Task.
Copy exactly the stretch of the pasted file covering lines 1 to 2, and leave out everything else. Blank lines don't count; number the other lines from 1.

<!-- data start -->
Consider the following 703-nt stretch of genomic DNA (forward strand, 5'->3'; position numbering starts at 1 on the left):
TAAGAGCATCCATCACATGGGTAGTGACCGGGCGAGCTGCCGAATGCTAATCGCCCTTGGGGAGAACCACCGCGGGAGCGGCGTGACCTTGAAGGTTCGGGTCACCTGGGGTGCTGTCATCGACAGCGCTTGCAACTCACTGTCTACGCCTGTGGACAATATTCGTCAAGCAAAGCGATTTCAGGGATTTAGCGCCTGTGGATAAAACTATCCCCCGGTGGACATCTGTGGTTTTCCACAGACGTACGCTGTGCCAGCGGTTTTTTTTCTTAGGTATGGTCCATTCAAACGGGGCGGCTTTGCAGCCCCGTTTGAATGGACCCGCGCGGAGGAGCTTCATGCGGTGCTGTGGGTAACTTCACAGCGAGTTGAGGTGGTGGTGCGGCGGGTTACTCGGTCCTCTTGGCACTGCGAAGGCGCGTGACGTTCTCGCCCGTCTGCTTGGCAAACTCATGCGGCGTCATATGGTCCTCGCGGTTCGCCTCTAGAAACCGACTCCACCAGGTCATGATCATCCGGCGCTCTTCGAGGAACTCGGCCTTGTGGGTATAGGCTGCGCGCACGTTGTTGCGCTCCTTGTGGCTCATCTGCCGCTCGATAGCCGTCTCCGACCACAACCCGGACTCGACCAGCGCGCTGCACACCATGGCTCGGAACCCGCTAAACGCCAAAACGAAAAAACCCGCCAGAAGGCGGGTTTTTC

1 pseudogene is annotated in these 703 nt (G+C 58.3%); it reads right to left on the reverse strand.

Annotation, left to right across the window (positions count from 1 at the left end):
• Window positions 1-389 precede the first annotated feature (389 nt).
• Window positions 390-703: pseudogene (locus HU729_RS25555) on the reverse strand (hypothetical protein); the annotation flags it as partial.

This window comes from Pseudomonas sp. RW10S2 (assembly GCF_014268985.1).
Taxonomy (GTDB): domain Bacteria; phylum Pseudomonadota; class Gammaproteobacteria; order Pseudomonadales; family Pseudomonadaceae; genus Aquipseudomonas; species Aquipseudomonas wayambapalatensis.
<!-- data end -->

Consider the following 703-nt stretch of genomic DNA (forward strand, 5'->3'; position numbering starts at 1 on the left):
TAAGAGCATCCATCACATGGGTAGTGACCGGGCGAGCTGCCGAATGCTAATCGCCCTTGGGGAGAACCACCGCGGGAGCGGCGTGACCTTGAAGGTTCGGGTCACCTGGGGTGCTGTCATCGACAGCGCTTGCAACTCACTGTCTACGCCTGTGGACAATATTCGTCAAGCAAAGCGATTTCAGGGATTTAGCGCCTGTGGATAAAACTATCCCCCGGTGGACATCTGTGGTTTTCCACAGACGTACGCTGTGCCAGCGGTTTTTTTTCTTAGGTATGGTCCATTCAAACGGGGCGGCTTTGCAGCCCCGTTTGAATGGACCCGCGCGGAGGAGCTTCATGCGGTGCTGTGGGTAACTTCACAGCGAGTTGAGGTGGTGGTGCGGCGGGTTACTCGGTCCTCTTGGCACTGCGAAGGCGCGTGACGTTCTCGCCCGTCTGCTTGGCAAACTCATGCGGCGTCATATGGTCCTCGCGGTTCGCCTCTAGAAACCGACTCCACCAGGTCATGATCATCCGGCGCTCTTCGAGGAACTCGGCCTTGTGGGTATAGGCTGCGCGCACGTTGTTGCGCTCCTTGTGGCTCATCTGCCGCTCGATAGCCGTCTCCGACCACAACCCGGACTCGACCAGCGCGCTGCACACCATGGCTCGGAACCCGCTAAACGCCAAAACGAAAAAACCCGCCAGAAGGCGGGTTTTTC